Dear writers: Please stop doing this. Please stop introducing new characters with the sole personality trait of “obstruction to the couple everyone knows will end up together.” Please stop telling us before they show that we think we’ll really like them. If you’re right, you’ve got your protagonist breaking a perfectly good person’s heart (See: Richard, Superman Returns) OR you end up committing character assassination in order to make that character bad and therefore absolve your protagonist of any blame. (See: Jason Teague in Smallville)
If you’re wrong, you’ve got bland filler that’s attracting all sorts of fan hate just through their existence. If they’re lucky, the audience ends up forgetting they were ever even there. That’s what happens when you write a plot point rather than a person.
Special shout-out to the comic-based media properties who have a tendency to give this character a well-known comics name, but none of their interesting comics personalities. Sorry, Spider-Man 2‘s John Jameson and The Incredible Hulk‘s Leonard Samson, you weren’t quite well known enough to compensate for your on-screen blandness.
See also: Lauren Reed in Alias; Viktor Krum and Lavender Brown in Harry Potter; Groo in Angel; Atherton Wing and Tracey Smith in Firefly; Shakaar in Deep Space Nine; Asha Barlow in Dark Angel; Lou/Jill/Hannah/Shaw from Chuck; Kocoum in Pocahontas; Martouf in Stargate SG-1; Pete Shanahan in Stargate SG-1 (who, despite being engaged to Sam Carter, I only remembered as “that guy, you know, that one”); Smallville, just, Smallville all the time
What are you talking about? I’ve always been in love with *spins roulette wheel*
This is when two previously established characters end up together out of nowhere. It can be closely related to the above category, substituting an established character for a new character. At least in this case, the characters have already existed, so they’re not starting as a plot point. On the other hand, using a character this way invites the same character-assassination-or-protagonist-heartbreaker conundrum as the new character. And when it’s a character that hadn’t previously shown any real interest in, or chemistry with, their new partner, chances are that there’s some serious revamping of their character involved in making this work. Plus, there’s a risk of turning a fan-favorite into someone whose death we’re all suddenly rooting for.
And when two characters are just pushed together without any previous interaction, a writer is lucky if the audience is merely confused, rather than shocked and appalled. (Manfully restraining myself from re-using Seven of Nine and Chakotay’s photo here.)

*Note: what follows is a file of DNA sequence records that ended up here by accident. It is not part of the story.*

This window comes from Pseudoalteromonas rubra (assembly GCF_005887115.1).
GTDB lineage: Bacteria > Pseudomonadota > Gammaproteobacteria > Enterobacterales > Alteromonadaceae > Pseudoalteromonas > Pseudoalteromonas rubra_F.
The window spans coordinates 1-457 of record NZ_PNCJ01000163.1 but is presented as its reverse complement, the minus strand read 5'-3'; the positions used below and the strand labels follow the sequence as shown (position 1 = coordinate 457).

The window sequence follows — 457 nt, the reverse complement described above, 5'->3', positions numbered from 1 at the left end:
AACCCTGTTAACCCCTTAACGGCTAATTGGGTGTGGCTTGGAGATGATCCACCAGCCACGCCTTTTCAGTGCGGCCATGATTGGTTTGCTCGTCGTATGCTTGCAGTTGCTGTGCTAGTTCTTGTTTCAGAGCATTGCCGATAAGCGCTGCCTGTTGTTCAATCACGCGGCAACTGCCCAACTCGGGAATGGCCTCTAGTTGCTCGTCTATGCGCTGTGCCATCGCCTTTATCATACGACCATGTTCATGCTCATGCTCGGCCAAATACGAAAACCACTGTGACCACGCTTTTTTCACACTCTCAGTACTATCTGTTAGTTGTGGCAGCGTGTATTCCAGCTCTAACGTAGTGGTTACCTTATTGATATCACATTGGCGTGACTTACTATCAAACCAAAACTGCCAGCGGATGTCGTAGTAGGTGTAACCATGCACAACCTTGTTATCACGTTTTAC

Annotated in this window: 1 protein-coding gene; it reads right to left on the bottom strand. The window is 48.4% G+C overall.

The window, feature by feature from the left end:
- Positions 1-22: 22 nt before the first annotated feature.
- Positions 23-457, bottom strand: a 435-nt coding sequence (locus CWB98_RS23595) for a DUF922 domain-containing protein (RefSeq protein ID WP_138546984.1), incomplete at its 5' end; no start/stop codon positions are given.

The later seasons of Battlestar Galactica were particularly prone to this trap. Dualla and Lee fall into the first category, and Tigh and Caprica 6 into the second.
See also: Lex Luthor and Lana Lang, Smallville; Harry and Ginny (for some) in Harry Potter; Remus Lupin and Nymphadora Tonks, Harry Potter; Galen Tyrol and Cally Henderson in Battlestar Galactica; Worf and Deanna Troi, Star Trek: TNG
The Romance Kudzu
All you wanted to do was add a little romance to your story. Just for color. To make the world more believable. But suddenly, it’s taken over everything. You can’t beat it back. The original intention can’t even be seen any more. Instead, the romance has overtaken everything, leaving the landscape unrecognizable. That’s the Romance Kudzu, consuming everything it can.
The first Matrix movie had the opposite problem, putting a one-sided romance in at the end. The second and third? Hoo, boy. Back! Back, Romance Kudzu!
Minor variation: There’s a romance for no reason, which is so distracting it detracts from everything. An out of place Romance Topiary, if you will. The bland dude/bland mermaid relationship in Pirates of the Caribbean 4, for example.
See also: Wheel of Time; We Can Build You by Phillip K. Dick; Hitchhiker’s Guide to Galaxy (2005 movie); Farscape season 4
This isn’t just a love triangle. Instead, this is when the writers aren’t really sure where they want the characters to end up, so they keep all the balls in the air. Every pairing’s a possibility! Everyone loves everyone! We’ll just wait for the audience to tell us which ones they like. Or for the actors to develop chemistry. Or for the tea leaves to finish steeping. Just don’t force us into a decision, we’re not ready! Characters pair up, break up, form new pairings, break those up, go back to each other . . . eventually someone has to walk away, right? Or, in the alternative, no one ever gets together, they just all alternately stare longingly at some and glare jealously at others.
By all accounts, the new Tomorrow People‘s got this problem. Astrid and Stephen? Stephen and Cara? Cara and John? Cara and Stephen?
See also: The Vampire Diaries; Emma, Hook, and Neal in Once Upon a Time; Teen Wolf; Community
The Leads Have No Chemistry
Just give up.